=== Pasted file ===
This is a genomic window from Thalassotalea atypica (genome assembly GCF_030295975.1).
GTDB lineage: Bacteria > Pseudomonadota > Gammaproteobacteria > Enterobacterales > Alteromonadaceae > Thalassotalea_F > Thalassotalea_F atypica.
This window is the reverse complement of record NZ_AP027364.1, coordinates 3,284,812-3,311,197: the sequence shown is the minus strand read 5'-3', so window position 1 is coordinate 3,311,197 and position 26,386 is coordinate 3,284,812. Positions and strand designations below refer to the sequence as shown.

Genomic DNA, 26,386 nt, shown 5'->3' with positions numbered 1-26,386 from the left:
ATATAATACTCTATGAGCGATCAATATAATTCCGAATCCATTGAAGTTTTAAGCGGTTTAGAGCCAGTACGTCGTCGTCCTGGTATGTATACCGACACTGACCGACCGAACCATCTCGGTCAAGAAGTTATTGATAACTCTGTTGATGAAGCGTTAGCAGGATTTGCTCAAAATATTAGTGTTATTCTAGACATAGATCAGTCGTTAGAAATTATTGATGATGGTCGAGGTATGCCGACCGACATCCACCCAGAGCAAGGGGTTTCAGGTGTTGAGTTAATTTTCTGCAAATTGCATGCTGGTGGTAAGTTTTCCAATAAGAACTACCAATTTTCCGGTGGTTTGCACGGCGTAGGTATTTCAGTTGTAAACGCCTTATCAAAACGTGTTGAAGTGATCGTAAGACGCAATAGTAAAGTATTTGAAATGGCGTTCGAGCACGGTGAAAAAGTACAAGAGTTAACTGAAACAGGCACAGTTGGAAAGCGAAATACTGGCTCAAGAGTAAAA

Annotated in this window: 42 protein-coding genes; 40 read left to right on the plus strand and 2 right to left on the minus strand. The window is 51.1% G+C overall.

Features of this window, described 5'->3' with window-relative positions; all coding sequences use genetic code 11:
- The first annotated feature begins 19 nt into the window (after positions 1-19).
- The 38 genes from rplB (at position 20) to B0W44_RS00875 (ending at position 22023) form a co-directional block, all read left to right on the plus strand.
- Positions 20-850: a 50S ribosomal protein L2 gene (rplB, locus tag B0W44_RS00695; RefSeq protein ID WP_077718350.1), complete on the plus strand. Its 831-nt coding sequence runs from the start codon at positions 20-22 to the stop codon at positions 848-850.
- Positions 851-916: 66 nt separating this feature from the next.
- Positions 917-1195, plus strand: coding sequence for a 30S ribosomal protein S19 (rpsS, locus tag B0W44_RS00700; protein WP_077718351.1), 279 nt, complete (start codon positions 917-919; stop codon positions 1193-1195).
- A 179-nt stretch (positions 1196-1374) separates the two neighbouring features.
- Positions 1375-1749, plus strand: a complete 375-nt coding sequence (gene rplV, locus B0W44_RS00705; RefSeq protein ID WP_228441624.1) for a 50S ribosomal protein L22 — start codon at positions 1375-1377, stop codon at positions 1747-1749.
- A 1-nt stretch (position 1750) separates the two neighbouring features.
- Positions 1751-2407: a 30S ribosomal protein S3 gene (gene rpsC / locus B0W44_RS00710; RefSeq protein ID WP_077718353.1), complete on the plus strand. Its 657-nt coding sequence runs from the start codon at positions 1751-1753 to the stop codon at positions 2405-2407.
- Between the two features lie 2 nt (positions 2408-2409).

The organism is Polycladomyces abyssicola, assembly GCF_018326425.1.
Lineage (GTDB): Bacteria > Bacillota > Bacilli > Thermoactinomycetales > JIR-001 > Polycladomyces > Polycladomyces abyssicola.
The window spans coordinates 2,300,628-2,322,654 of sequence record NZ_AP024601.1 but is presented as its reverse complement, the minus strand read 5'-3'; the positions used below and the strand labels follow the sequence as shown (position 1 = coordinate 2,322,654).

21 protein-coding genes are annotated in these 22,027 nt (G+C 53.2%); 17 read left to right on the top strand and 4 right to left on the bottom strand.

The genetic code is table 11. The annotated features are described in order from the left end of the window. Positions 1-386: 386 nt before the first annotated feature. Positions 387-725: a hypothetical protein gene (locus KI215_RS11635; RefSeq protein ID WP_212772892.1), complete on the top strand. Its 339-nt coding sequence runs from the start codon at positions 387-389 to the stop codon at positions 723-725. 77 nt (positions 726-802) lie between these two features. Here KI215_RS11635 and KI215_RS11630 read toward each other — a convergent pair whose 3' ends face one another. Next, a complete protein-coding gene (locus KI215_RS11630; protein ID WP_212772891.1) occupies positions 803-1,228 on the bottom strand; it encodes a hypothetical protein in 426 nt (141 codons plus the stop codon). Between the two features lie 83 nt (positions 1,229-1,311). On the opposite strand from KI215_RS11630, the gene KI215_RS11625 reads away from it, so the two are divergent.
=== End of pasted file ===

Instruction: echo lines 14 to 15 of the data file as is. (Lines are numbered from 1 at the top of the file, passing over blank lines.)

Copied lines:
- Positions 1375-1749, plus strand: a complete 375-nt coding sequence (gene rplV, locus B0W44_RS00705; RefSeq protein ID WP_228441624.1) for a 50S ribosomal protein L22 — start codon at positions 1375-1377, stop codon at positions 1747-1749.
- A 1-nt stretch (position 1750) separates the two neighbouring features.